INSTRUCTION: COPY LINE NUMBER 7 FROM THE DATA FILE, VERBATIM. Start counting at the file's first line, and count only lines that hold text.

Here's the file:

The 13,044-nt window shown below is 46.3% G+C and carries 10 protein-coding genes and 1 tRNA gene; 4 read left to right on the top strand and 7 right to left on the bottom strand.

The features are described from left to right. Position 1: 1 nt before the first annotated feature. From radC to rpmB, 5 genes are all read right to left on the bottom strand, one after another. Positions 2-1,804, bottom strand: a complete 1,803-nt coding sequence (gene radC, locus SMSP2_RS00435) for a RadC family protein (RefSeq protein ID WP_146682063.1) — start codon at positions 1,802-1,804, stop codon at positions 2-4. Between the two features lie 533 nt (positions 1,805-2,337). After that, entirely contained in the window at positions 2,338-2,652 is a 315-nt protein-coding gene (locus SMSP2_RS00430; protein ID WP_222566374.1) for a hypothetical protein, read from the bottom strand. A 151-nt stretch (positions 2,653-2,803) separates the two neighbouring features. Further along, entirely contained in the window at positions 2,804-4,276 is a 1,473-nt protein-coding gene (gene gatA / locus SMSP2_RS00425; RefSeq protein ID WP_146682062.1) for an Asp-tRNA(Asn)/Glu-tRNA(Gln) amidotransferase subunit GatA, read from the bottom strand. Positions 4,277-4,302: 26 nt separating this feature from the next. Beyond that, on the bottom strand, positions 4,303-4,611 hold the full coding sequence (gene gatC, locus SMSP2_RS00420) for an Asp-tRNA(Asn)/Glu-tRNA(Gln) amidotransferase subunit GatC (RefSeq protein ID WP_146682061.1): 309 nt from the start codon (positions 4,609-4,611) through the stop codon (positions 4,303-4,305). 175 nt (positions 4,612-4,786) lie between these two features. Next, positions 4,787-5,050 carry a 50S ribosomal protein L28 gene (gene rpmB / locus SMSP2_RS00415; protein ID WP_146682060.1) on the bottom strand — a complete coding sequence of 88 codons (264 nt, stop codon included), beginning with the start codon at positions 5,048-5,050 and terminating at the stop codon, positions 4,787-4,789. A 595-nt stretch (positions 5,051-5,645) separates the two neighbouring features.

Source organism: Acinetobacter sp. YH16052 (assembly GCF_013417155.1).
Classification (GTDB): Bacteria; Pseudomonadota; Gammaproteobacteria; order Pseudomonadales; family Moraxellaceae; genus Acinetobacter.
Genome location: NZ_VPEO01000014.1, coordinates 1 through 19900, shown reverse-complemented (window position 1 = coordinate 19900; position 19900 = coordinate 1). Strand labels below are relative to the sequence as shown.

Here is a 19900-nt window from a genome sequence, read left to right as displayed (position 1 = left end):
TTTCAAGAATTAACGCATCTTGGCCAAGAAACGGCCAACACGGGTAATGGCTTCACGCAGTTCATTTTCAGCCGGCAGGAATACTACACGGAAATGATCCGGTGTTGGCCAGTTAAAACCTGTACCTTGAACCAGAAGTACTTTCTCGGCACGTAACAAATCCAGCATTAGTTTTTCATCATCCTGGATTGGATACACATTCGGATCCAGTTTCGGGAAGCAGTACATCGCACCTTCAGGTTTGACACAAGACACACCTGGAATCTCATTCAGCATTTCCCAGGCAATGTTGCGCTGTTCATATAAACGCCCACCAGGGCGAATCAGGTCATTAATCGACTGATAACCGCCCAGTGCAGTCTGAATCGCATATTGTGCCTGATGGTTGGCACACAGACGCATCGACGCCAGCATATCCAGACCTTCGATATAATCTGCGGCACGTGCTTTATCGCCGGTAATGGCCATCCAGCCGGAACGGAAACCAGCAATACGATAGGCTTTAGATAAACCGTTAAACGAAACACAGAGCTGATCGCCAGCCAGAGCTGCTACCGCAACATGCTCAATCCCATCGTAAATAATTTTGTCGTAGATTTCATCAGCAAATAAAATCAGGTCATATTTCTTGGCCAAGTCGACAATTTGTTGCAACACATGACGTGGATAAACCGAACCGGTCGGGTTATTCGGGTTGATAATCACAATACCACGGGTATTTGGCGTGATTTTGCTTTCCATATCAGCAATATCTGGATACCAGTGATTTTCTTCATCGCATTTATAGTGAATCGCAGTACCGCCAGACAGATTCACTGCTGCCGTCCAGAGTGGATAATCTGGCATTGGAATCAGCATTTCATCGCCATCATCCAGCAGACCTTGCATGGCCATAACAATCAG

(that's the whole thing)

TTTCAAGAATTAACGCATCTTGGCCAAGAAACGGCCAACACGGGTAATGGCTTCACGCAGTTCATTTTCAGCCGGCAGGAATACTACACGGAAATGATCCGGTGTTGGCCAGTTAAAACCTGTACCTTGAACCAGAAGTACTTTCTCGGCACGTAACAAATCCAGCATTAGTTTTTCATCATCCTGGATTGGATACACATTCGGATCCAGTTTCGGGAAGCAGTACATCGCACCTTCAGGTTTGACACAAGACACACCTGGAATCTCATTCAGCATTTCCCAGGCAATGTTGCGCTGTTCATATAAACGCCCACCAGGGCGAATCAGGTCATTAATCGACTGATAACCGCCCAGTGCAGTCTGAATCGCATATTGTGCCTGATGGTTGGCACACAGACGCATCGACGCCAGCATATCCAGACCTTCGATATAATCTGCGGCACGTGCTTTATCGCCGGTAATGGCCATCCAGCCGGAACGGAAACCAGCAATACGATAGGCTTTAGATAAACCGTTAAACGAAACACAGAGCTGATCGCCAGCCAGAGCTGCTACCGCAACATGCTCAATCCCATCGTAAATAATTTTGTCGTAGATTTCATCAGCAAATAAAATCAGGTCATATTTCTTGGCCAAGTCGACAATTTGTTGCAACACATGACGTGGATAAACCGAACCGGTCGGGTTATTCGGGTTGATAATCACAATACCACGGGTATTTGGCGTGATTTTGCTTTCCATATCAGCAATATCTGGATACCAGTGATTTTCTTCATCGCATTTATAGTGAATCGCAGTACCGCCAGACAGATTCACTGCTGCCGTCCAGAGTGGATAATCTGGCATTGGAATCAGCATTTCATCGCCATCATCCAGCAGACCTTGCATGGCCATAACAATCAG